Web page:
Practical Interventions for Insomnia in Primary Care – Professor Espie

Insomnia is common though precisely how common depends on definition. Simple primary insomnia is defined as poor sleep with daytime distress lasting for over a month. If it lasts for six months with the patient increasingly focused on the problem, it is described as psychophysiological insomnia. Around 10% of adults probably have insomnia severe enough to result in daytime consequences. The frequency and importance of insomnia is mirrored in various surveys. Sleep problems closely followed by the commonly associated fatigue are the commonest form of psychological morbidity in general surveys. There is an association between insomnia and depression with the former seeming to pre-date and perhaps predispose to the latter. This observation includes children. Insomnia and fatigue are similarly very common problems following treatment for cancer.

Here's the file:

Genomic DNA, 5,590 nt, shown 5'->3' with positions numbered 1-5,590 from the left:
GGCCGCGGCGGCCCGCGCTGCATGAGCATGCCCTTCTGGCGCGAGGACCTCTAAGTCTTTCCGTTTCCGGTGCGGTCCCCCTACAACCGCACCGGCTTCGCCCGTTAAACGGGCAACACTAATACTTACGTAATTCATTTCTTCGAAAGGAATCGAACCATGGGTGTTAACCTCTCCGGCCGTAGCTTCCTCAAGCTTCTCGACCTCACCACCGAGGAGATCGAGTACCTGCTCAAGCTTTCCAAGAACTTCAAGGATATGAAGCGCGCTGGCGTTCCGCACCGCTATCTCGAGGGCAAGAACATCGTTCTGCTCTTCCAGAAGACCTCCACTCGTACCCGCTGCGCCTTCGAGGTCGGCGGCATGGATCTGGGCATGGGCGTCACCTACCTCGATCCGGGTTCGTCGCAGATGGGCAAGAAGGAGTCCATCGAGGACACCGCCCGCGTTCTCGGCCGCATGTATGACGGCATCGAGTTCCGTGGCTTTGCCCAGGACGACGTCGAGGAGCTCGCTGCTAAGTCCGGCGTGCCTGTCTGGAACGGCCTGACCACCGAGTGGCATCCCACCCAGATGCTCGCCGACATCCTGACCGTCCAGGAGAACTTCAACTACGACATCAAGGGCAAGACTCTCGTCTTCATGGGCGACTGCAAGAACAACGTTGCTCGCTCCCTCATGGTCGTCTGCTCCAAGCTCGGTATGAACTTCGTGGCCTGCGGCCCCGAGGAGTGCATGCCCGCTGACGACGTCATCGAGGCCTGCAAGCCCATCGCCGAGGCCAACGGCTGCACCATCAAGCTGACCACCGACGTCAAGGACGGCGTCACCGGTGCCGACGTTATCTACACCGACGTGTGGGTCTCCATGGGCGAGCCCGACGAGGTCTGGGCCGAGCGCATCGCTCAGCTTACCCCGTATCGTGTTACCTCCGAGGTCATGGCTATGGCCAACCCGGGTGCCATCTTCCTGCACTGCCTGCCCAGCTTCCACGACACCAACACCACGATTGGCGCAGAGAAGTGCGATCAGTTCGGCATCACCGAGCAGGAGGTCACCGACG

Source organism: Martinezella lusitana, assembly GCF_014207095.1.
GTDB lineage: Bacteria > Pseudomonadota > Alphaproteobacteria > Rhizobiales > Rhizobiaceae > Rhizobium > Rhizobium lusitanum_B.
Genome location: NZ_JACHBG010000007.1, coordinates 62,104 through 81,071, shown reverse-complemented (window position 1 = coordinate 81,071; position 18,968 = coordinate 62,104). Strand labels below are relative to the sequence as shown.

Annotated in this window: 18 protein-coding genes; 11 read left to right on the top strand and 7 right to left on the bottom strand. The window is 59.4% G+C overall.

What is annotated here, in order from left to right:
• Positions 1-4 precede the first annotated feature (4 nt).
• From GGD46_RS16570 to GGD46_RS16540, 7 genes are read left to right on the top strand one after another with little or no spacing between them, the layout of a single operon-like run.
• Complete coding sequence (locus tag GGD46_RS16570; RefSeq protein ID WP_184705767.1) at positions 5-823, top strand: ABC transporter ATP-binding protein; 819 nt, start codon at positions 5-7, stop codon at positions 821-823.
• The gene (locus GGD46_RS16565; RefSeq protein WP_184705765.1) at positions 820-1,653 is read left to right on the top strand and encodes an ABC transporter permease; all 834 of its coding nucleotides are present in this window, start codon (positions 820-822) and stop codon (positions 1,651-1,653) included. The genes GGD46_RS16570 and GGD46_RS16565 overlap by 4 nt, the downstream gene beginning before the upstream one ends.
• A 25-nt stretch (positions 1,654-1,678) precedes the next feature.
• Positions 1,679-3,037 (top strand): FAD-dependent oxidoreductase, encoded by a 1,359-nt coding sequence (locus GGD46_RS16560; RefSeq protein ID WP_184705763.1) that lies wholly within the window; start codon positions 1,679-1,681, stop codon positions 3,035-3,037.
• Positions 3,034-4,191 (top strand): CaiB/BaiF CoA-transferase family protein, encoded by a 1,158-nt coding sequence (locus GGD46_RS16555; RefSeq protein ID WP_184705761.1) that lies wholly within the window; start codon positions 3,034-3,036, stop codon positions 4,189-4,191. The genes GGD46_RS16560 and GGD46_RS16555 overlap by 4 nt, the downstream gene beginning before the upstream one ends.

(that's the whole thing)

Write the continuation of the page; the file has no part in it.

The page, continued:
Management options include sleeping tablets and sleep hygiene advice but both approaches are of limited value. Cognitive behavioural therapy techniques have increasingly been developed to manage insomnia and are now of proven success. They underlie the approach of Professor Espie's work at the Sleep Centre. His research activities have now developed to having nurses from General Practice and Cancer Support working as CBT therapists giving a programme for insomnia of five, hour-long, sessions. These programmes improve sleep pattern and symptoms of fatigue, anxiety and depression. At their core is a change in the attitude of the patient to sleep and sleep problems. There may be future drug developments in insomnia management – Circadin which is fairly new can alter the timing of sleep cycles. However he felt that CBT is proven and should be promoted. The problem is how to achieve this with no Health Service funding currently available. His hope is that opportunities for training in this approach might increasingly be taken up.

A History of Surgery and Other Techniques to Resolve Snoring – Mr Bingham